Rounding up Web services intermediaries
WSI products from Actional, AmberPoint, Grand Central, and Infravio take different approaches to managing Web services
WSIs (Web services intermediaries) are a unique class of middleware for managing and monitoring Web services. Useful for everything but the smallest of Web services applications, WSIs provide important features such as message routing, security, exception handling, abstraction, message transformation, and logging.
As vendors fine-tune their products, add features, and improve usability, WSI options are getting better. Over the last few months, several new versions of WSI products have popped up: Actional Looking Glass 5.0, AmberPoint SLM (Service Level Manager) 2004, Grand Central BSN (Business Services Network) 4.0, and Infravio Ensemble 4.1 (the component I tested is now known as X-Broker).
Each of these products differs significantly in their approach to intermediating Web services, but a cursory review of their feature sets doesn't readily reveal that difference. The significant contrast is in the metaphors they use for management and the presentation of information; each WSI emphasizes different aspects of the intermediary game. Grand Central 4.0 is a hosted service, whereas Actional's approach zeroes in on service monitoring; Infravio uses contracts to define relationships; and AmberPoint SLM manages performance with service-level objectives.
Deciding which of these four tools is right for your organization will require careful consideration of your needs and the relative strengths of each product. Evaluate the WSI's management metaphor and compare it with your organization's engineering and operations philosophy. Also, be sure to evaluate the reporting and user interface based on your organization's needs.
If you get those things right, any one of these products will provide you with a proven, stable management platform for building reliable Web services applications. They are polished, ready to work, and do what they advertise.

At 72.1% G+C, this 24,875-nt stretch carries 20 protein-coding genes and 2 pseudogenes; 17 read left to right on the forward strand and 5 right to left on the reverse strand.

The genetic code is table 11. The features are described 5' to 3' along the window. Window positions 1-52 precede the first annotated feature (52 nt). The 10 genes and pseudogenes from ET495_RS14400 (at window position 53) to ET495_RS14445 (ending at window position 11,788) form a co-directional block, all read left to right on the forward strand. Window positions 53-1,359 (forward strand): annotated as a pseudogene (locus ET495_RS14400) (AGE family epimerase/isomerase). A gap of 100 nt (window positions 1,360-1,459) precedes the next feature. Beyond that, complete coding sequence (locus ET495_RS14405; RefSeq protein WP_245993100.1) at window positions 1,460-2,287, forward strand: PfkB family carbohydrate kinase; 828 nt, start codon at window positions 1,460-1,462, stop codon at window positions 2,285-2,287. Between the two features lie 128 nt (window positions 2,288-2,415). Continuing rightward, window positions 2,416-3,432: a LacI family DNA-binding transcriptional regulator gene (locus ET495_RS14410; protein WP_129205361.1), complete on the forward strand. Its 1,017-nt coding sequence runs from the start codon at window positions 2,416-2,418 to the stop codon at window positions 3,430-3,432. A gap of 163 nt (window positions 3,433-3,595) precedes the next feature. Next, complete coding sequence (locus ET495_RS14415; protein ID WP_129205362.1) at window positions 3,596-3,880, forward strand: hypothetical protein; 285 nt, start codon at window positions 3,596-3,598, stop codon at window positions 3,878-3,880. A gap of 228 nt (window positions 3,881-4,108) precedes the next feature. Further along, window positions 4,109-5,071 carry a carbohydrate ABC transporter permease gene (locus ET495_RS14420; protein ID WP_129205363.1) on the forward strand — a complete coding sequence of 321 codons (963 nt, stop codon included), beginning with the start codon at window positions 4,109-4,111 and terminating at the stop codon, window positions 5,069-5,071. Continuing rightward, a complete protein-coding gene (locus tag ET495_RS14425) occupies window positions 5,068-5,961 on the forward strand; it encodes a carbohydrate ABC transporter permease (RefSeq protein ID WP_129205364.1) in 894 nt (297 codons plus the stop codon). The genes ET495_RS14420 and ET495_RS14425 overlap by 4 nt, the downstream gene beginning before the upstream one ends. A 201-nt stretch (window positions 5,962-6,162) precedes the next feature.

Grand Central BSN 4.0
As a hosted service, Grand Central is unique among the four products tested. There's no software to buy or install: You simply go to their Web site and sign up. The hosted service has clear advantages in ease of setup and maintenance. Although some organizations don't like the idea of their core messages going outside their internal network, this attitude is changing as more companies take advantage of "by-the-drink" services.
The core of Grand Central's BSN provides a trustworthy, auditable, and convenient way for organizations to exchange Web services messages with other external parties. By using BSN 4.0 in combination with other services available on the Internet, building and offering services without owning any servers becomes possible.
BSN 4.0 adds several important new features for creating virtual applications. Perhaps most significant is the creation and execution of Web services processes inside the network; the most sophisticated of these features is the addition of a BPEL (Business Process Execution Language) engine.
BPEL is an executable, XML-based language for describing business processes, and BSN 4.0's BPEL engine allows developers to create, combine, customize, and reuse dynamic business processes.